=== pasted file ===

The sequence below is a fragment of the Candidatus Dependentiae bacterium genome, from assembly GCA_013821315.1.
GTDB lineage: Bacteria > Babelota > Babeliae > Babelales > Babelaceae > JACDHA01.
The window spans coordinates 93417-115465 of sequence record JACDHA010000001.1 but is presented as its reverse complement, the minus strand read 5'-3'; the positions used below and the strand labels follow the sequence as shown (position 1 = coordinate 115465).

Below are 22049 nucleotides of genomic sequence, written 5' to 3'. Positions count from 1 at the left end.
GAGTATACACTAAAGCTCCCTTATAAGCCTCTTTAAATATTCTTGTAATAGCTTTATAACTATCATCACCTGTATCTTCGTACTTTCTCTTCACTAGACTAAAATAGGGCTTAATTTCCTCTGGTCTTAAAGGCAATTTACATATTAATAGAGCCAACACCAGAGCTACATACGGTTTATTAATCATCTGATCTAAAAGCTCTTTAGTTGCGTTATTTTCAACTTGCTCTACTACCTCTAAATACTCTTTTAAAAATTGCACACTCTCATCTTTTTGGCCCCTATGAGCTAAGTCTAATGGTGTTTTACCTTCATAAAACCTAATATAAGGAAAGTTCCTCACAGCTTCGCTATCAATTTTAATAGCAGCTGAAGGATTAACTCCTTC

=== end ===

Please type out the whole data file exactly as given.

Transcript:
The sequence below is a fragment of the Candidatus Dependentiae bacterium genome, from assembly GCA_013821315.1.
GTDB lineage: Bacteria > Babelota > Babeliae > Babelales > Babelaceae > JACDHA01.
The window spans coordinates 93417-115465 of sequence record JACDHA010000001.1 but is presented as its reverse complement, the minus strand read 5'-3'; the positions used below and the strand labels follow the sequence as shown (position 1 = coordinate 115465).

Below are 22049 nucleotides of genomic sequence, written 5' to 3'. Positions count from 1 at the left end.
GAGTATACACTAAAGCTCCCTTATAAGCCTCTTTAAATATTCTTGTAATAGCTTTATAACTATCATCACCTGTATCTTCGTACTTTCTCTTCACTAGACTAAAATAGGGCTTAATTTCCTCTGGTCTTAAAGGCAATTTACATATTAATAGAGCCAACACCAGAGCTACATACGGTTTATTAATCATCTGATCTAAAAGCTCTTTAGTTGCGTTATTTTCAACTTGCTCTACTACCTCTAAATACTCTTTTAAAAATTGCACACTCTCATCTTTTTGGCCCCTATGAGCTAAGTCTAATGGTGTTTTACCTTCATAAAACCTAATATAAGGAAAGTTCCTCACAGCTTCGCTATCAATTTTAATAGCAGCTGAAGGATTAACTCCTTC